The lineup of performers for the special thus far include: Lawrence, Underwood, Bill Bellamy, Cedric the Entertainer, Dave Chappelle, Mike Epps, Adele Givens, Eddie Griffin, Tiffany Haddish, Kevin Hart, Steve Harvey, D.L. Hughley, Kid Capri, Tracy Morgan, Craig Robinson, JB Smoove, Sommore, Joe Torry and Katt Williams.
On his way to winning a best picture Oscar for “Moonlight,” a film made for a minuscule $1.5 million, writer-director Barry Jenkins took time between awards-season red carpet appearances for a six-city European promotion tour. It was time well spent.
“Moonlight,” about a poor black boy living in the projects of Miami and struggling with his sexuality, wasn’t supposed to be the kind of movie that wins the best picture Oscar. Its modest coming-of-age narrative, unconventional story structure and outsider characters with no mega stars made it, as filmmaker Mark Duplass said recently with admiration, “a bit of a miracle” that it even reached U.S. theaters. Certainly, it’s not the kind of movie that was expected to make money overseas. After all, says a longstanding Hollywood myth, black films don’t travel.
Yet as of Tuesday, “Moonlight” has made $28.6 million at the international box office — more than its $27.5 million domestic take — for a worldwide total of $56.1 million. With the film still in theaters, even more is expected.“This black film is definitely selling overseas,” Jenkins said to The Times on the red carpet for the Screen Actors Guild Awards, just after he’d returned from Europe.
“Every time there’s a success, it gets swept under the rug,” says Jeff Clanagan, president of Lionsgate’s Codeblack Films, which primarily produces films with African American casts. “It’s almost like there’s an asterisk on it. They chalk it off as an anomaly.”
For 1988’s “Coming to America,” the anomaly was the comedic genius of Eddie Murphy, who “transcended race” when the film grossed $160.6 million internationally for a $288.8 million worldwide take. (Samuel L. Jackson, Morgan Freeman, Will Smith, Kevin Hart, Denzel Washington and Don Cheadle are other box office champs for whom the “transcended race” label has been applied.)
For 1995’s “Bad Boys” and its 2003 sequel — which together pulled in a combined $210.3 million internationally and $414.7 million worldwide — it was the fact that the film was an action flick, never mind leads Smith, Martin Lawrence and Gabrielle Union. For 2015’s “Straight Outta Compton,” a $40.4 million payoff internationally (and $201.6 million worldwide), it was the popular music of rap group N.W.A.
Even as three-time Oscar nominee “Hidden Figures,” with its predominantly black cast, has so far made $48.8 million internationally — helping to push its $166 million domestic sales to nearly $215 million worldwide and counting — the myth persists.
When asked about the myth, Octavia Spencer, Oscar-nominated for her “Hidden Figures” role, responded simply: “I have two words for you: Will Smith.”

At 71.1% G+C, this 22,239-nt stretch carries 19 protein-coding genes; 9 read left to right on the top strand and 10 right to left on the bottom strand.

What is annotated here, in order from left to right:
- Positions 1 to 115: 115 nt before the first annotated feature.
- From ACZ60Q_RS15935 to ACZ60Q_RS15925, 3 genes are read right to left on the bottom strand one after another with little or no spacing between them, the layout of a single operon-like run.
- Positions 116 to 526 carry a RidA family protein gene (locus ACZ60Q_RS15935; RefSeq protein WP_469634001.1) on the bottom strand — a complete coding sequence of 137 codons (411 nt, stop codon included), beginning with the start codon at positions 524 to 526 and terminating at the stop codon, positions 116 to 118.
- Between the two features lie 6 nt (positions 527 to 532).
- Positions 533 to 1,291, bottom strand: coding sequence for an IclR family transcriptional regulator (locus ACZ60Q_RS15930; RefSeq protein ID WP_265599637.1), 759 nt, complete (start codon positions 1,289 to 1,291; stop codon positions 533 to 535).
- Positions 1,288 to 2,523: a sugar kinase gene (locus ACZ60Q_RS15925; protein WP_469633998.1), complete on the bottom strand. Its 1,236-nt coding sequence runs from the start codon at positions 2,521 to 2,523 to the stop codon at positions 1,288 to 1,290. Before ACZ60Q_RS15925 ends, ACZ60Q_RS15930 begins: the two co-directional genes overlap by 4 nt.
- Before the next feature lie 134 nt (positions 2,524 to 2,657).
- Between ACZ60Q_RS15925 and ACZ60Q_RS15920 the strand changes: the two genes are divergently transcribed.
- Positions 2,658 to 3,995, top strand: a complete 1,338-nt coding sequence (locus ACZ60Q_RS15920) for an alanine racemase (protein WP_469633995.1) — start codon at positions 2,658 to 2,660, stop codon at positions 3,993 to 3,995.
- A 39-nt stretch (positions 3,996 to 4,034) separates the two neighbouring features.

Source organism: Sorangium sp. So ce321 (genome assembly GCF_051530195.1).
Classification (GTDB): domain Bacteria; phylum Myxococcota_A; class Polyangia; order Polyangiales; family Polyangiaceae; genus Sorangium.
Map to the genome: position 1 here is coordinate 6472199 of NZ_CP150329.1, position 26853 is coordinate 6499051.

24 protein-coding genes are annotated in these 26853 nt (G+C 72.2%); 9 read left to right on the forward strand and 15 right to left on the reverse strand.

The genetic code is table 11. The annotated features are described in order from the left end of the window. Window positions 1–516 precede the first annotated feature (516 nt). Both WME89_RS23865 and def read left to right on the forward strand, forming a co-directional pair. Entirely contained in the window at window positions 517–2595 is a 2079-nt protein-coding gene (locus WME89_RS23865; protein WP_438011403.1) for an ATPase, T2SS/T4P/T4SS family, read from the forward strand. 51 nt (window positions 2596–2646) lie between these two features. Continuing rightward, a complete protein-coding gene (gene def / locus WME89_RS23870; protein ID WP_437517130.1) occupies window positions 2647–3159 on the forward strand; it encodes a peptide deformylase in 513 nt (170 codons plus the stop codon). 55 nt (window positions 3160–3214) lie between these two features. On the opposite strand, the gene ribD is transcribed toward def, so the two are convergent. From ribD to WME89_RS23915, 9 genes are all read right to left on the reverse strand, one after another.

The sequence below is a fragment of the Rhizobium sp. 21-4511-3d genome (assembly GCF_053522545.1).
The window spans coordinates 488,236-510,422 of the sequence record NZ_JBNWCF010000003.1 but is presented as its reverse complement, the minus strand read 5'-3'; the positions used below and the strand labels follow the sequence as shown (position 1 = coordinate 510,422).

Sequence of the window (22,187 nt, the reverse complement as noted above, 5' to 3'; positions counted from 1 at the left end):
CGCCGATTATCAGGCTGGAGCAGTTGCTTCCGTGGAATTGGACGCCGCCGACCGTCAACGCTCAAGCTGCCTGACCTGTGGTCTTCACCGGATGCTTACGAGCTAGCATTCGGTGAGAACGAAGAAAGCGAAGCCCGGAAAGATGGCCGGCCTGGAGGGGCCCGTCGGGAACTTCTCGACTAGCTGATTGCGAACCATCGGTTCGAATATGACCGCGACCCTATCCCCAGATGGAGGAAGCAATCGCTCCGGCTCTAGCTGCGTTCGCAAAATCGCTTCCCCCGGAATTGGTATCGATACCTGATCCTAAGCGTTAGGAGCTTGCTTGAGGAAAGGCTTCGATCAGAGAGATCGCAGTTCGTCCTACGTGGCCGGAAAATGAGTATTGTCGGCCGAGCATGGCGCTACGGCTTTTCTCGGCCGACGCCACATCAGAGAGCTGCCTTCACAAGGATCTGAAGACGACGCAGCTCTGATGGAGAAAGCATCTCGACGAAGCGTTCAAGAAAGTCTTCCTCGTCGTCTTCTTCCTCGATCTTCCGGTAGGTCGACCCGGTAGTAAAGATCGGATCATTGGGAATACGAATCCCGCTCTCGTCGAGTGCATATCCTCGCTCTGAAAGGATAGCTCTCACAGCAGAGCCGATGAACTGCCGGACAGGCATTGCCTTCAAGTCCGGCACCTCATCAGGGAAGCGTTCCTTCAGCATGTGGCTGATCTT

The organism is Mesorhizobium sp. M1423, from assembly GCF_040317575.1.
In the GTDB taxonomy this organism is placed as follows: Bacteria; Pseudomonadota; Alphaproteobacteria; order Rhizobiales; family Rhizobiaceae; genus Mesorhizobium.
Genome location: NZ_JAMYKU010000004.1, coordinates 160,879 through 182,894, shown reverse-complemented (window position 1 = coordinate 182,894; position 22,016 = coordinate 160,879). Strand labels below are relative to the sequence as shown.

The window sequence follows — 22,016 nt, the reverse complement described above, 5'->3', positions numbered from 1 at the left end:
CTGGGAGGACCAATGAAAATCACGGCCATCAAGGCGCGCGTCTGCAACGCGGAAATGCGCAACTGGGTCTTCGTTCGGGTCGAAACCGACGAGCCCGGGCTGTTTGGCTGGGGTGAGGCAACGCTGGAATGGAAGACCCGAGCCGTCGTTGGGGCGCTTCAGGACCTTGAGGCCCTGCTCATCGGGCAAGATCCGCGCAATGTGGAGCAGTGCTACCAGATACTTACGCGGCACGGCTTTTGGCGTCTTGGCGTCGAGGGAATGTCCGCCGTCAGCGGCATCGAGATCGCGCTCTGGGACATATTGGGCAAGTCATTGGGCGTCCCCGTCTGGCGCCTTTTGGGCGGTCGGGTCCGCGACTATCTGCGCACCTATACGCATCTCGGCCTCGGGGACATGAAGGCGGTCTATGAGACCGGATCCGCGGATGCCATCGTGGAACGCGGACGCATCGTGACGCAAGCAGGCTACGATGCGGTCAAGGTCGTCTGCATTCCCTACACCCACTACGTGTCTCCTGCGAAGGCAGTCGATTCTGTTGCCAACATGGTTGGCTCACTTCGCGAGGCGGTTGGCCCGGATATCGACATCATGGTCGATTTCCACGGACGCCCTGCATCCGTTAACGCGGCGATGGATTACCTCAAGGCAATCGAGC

“He was told the same thing [at the beginning of his career] — that he wasn’t going to be taken to promote his film,” she said at the annual pre-Oscars Sistahs Soiree honoring women of color in the industry. “Had he not paid for himself to fly all over the world that very first time, he would not be an international box office star. So they have to start investing and taking black actresses and actors across the world just like they do with unknown white actors. They need to do the same thing for black actors. If you don’t know ’em, why would you go support the film?”
Lionsgate has formed a partnership with Kevin Hart and his Hartbeat Digital to launch the Laugh Out Loud video-on-demand service in the fall.
The new over-the-top service will operate 24-7 and serve as the exclusive home for all content created by Hart outside his theatrical and live touring activities and include original series starring Hart — such as a hidden-camera premium original series in which Hart stars as an undercover Lyft driver.
“Lionsgate has always been a great partner of mine, and I’m more than excited to take our business and creative relationship to new levels,” said Hart. “I understand the direction in which the television business is headed, and I see this big new space toward which audiences are starting to gravitate. I believe that launching this venture together now puts us ahead of the pack.”
Laugh Out Loud will also showcase content curated by Hart along with shows featuring social-media stars and up-and-coming comedians. That will include a series starring social media personality Logan Paul, who generated 300 million video views on Facebook last month along with nearly 4 billion loops on Vine.
Codeblack CEO Jeff Clanagan, who has served as Hart’s business partner for the past decade, has been named president of Laugh Out Loud and president of Hartbeat Digital.
Clanagan told Variety that the idea of forming a digital content partnership with Lionsgate had been in the works for several months as vehicle to leverage Hart’s growing worldwide popularity as a stand-up comedy performer. He performed Wednesday in Cape Town, South Africa, for a crowd of 11,000, and was due to appear in Dubai on Friday at a 5,000-seat arena — the final performance in the “What Now” tour.